Much is known about scope creep, but it nevertheless occurs with such alarming frequency that in some organizations, it's a certainty. Perhaps what keeps us from controlling it better is that its causes can't be addressed with management methodology. Its causes might be, in part, psychological.
A dog in despairBe Choosier About Job Offers: I
A serious error some job seekers make is accepting an offer that isn't actually a good fit. We make this mistake for a variety of reasons, including hating the job-search process, desperation, and wishful thinking. How can we avoid the error?
A drone carrying a camera, flying under remote controlIllusory Management: I
Many believe that managers control organizational performance, but a puzzle emerges when we consider the phenomena managers clearly cannot control. Why do we believe in Management control when the phenomena Management cannot control are so many and powerful?
Children playing a computer gameThe Risk of Astonishing Success
When we experience success, we're more likely to develop overconfidence. And when the success is so extreme as to induce astonishment, we become even more vulnerable to overconfidence. It's a real risk of success that must be managed.

See also Cognitive Biases at Work and Project Management for more related articles.

Forthcoming issues of Point Lookout

A well-festooned utility poleComing June 26: Additive bias…or Not: I
When we alter existing systems to enhance them, we tend to favor adding components even when subtracting might be better. This effect has been attributed to a cognitive bias known as additive bias. But other forces more important might be afoot. Available here and by RSS on June 26.
A close-up view of a chipseal road surfaceAnd on July 3: Additive bias…Not: II
Additive bias is a cognitive bias that many believe contributes to bloat of commercial products. When we change products to make them more capable, additive bias might not play a role, because economic considerations sometimes favor additive approaches. Available here and by RSS on July 3.

Coaching services

I offer email and telephone coaching at both corporate and individual rates. Contact Rick for details at rbrendPtoGuFOkTSMQOzxner@ChacEgGqaylUnkmwIkkwoCanyon.com or (650) 787-6475, or toll-free in the continental US at (866) 378-5470.

Get the ebook!

Past issues of Point Lookout are available in six ebooks:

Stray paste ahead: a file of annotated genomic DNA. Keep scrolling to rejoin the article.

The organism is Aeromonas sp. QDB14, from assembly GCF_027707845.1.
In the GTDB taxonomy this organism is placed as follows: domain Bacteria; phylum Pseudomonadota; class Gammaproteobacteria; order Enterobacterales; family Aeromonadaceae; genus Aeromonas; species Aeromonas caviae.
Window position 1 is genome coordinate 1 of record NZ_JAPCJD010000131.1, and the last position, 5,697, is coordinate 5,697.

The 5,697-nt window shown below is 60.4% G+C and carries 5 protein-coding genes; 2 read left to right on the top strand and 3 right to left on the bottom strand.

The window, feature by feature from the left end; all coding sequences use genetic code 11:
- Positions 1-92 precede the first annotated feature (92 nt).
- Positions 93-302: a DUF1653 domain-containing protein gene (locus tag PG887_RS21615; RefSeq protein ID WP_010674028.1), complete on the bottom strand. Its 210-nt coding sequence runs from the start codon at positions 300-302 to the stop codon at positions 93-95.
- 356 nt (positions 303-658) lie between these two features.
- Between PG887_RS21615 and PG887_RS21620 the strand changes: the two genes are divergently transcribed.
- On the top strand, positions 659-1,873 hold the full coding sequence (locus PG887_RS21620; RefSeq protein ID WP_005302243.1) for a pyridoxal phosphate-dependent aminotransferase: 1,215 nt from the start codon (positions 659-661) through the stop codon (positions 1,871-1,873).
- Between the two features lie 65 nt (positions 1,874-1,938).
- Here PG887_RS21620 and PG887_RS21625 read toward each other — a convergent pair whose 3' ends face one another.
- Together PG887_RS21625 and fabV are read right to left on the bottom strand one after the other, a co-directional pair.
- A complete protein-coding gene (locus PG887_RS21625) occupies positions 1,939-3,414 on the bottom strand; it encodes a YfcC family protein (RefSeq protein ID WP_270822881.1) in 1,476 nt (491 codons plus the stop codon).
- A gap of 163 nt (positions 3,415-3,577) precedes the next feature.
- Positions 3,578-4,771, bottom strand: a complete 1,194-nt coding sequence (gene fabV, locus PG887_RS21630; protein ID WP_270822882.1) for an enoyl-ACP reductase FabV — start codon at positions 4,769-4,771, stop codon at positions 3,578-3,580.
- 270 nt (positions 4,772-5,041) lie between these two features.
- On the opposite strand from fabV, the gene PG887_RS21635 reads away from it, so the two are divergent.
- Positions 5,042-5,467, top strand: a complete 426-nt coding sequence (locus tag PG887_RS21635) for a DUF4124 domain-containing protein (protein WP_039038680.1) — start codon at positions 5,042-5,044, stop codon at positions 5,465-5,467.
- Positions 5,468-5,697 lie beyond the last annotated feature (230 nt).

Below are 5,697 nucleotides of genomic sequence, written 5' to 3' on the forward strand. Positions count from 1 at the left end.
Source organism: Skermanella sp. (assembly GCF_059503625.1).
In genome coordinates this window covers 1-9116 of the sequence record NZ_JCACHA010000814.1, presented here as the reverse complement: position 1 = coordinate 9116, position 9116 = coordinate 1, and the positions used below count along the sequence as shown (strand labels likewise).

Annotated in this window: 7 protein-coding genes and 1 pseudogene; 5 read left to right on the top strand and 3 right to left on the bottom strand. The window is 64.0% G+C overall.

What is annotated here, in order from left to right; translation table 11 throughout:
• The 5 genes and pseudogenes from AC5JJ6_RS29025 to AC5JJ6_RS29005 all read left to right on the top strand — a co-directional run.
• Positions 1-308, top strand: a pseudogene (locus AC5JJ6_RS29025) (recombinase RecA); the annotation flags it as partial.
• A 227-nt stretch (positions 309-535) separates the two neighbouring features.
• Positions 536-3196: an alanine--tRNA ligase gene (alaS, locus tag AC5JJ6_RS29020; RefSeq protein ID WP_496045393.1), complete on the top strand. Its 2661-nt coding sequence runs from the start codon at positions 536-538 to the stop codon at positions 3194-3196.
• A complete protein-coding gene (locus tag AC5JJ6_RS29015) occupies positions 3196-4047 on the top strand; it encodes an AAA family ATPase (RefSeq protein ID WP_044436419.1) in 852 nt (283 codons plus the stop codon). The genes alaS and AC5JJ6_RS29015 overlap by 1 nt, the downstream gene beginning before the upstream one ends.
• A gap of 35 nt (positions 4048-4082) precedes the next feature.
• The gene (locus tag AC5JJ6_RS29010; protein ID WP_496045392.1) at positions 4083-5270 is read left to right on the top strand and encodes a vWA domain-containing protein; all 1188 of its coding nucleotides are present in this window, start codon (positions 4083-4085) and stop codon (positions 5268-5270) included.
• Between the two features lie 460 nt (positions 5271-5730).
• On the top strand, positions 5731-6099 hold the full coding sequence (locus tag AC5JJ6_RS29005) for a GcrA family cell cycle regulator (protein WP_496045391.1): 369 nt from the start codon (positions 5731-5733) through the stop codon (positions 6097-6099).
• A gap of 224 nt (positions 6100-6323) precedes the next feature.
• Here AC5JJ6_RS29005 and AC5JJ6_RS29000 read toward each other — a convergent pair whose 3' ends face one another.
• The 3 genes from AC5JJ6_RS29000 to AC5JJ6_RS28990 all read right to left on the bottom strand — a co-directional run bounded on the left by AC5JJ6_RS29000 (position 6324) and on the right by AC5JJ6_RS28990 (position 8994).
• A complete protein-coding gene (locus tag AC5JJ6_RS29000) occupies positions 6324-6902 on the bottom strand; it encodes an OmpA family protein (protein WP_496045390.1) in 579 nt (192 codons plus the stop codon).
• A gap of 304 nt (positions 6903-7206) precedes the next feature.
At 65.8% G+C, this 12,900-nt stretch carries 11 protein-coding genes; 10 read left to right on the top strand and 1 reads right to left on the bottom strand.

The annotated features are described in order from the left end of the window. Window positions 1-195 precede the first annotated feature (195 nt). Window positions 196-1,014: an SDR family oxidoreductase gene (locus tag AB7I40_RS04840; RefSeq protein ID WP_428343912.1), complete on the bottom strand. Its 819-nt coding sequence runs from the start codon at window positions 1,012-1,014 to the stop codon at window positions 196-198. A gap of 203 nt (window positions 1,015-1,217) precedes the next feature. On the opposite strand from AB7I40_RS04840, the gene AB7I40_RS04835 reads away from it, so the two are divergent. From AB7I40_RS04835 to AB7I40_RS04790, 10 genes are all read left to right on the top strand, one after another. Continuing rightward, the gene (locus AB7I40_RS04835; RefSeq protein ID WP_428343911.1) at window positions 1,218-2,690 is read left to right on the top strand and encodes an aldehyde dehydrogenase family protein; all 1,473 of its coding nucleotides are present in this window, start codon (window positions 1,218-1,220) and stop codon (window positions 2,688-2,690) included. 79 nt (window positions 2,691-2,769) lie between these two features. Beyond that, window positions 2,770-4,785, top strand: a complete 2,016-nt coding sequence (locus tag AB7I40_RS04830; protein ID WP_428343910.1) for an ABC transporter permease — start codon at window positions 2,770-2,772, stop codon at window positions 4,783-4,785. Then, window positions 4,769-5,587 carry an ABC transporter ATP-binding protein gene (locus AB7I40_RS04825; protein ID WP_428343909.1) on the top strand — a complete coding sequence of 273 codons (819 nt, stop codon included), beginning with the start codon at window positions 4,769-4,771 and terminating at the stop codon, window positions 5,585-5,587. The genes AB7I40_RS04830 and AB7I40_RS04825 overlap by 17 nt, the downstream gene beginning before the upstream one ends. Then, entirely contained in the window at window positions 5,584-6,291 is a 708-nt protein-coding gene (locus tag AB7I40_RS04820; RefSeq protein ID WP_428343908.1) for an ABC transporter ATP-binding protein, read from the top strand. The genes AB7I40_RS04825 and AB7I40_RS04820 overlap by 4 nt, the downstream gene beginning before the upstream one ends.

Reprinting this article

Are you a writer, editor or publisher on deadline? Are you looking for an article that will get people talking and get compliments flying your way? You can have 500-1000 words in your inbox in one hour. License any article from this Web site. More info

Follow Rick

Send email or subscribe to one of my newsletters Follow me at LinkedIn Follow me at X, or share a post Subscribe to RSS feeds Subscribe to RSS feeds
The message of Point Lookout is unique. Help get the message out. Please donate to help keep Point Lookout available for free to everyone.
Technical Debt for Policymakers BlogMy blog, Technical Debt for Policymakers, offers resources, insights, and conversations of interest to policymakers who are concerned with managing technical debt within their organizations. Get the millstone of technical debt off the neck of your organization!
Go For It: Sometimes It's Easier If You RunBad boss, long commute, troubling ethical questions, hateful colleague? Learn what we can do when we love the work but not the job.
303 Tips for Virtual and Global TeamsLearn how to make your virtual global team sing.
101 Tips for Managing ChangeAre you managing a change effort that faces rampant cynicism, passive non-cooperation, or maybe even outright revolt?
101 Tips for Effective MeetingsLearn how to make meetings more productive — and more rare.
Exchange your "personal trade secrets" — the tips, tricks and techniques that make you an ace — with other aces, anonymously. Visit the Library of Personal Trade Secrets.
If your teams don't yet consistently achieve state-of-the-art teamwork, check out this catalog. Help is just a few clicks/taps away!
Ebooks, booklets and tip books on project management, conflict, writing email, effective meetings and more.